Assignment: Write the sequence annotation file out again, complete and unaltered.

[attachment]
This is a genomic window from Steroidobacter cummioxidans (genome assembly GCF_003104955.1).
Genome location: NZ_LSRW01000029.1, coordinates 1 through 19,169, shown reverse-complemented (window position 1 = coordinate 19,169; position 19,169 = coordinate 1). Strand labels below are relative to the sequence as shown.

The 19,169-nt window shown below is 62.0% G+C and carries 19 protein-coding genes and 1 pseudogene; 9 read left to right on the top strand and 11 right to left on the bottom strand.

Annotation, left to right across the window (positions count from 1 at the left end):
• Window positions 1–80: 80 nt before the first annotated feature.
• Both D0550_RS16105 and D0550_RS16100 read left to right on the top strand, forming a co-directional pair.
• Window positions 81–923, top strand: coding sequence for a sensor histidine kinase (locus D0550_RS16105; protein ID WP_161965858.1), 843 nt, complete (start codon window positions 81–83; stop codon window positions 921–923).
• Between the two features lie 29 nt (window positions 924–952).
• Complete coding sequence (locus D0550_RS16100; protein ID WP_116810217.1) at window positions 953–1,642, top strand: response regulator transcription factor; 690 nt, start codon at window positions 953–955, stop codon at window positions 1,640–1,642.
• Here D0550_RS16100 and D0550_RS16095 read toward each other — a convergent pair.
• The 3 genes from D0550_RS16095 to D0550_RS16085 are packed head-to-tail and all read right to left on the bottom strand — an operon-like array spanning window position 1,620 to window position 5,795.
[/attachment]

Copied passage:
This is a genomic window from Steroidobacter cummioxidans (genome assembly GCF_003104955.1).
Genome location: NZ_LSRW01000029.1, coordinates 1 through 19,169, shown reverse-complemented (window position 1 = coordinate 19,169; position 19,169 = coordinate 1). Strand labels below are relative to the sequence as shown.

The 19,169-nt window shown below is 62.0% G+C and carries 19 protein-coding genes and 1 pseudogene; 9 read left to right on the top strand and 11 right to left on the bottom strand.

Annotation, left to right across the window (positions count from 1 at the left end):
• Window positions 1–80: 80 nt before the first annotated feature.
• Both D0550_RS16105 and D0550_RS16100 read left to right on the top strand, forming a co-directional pair.
• Window positions 81–923, top strand: coding sequence for a sensor histidine kinase (locus D0550_RS16105; protein ID WP_161965858.1), 843 nt, complete (start codon window positions 81–83; stop codon window positions 921–923).
• Between the two features lie 29 nt (window positions 924–952).
• Complete coding sequence (locus D0550_RS16100; protein ID WP_116810217.1) at window positions 953–1,642, top strand: response regulator transcription factor; 690 nt, start codon at window positions 953–955, stop codon at window positions 1,640–1,642.
• Here D0550_RS16100 and D0550_RS16095 read toward each other — a convergent pair.
• The 3 genes from D0550_RS16095 to D0550_RS16085 are packed head-to-tail and all read right to left on the bottom strand — an operon-like array spanning window position 1,620 to window position 5,795.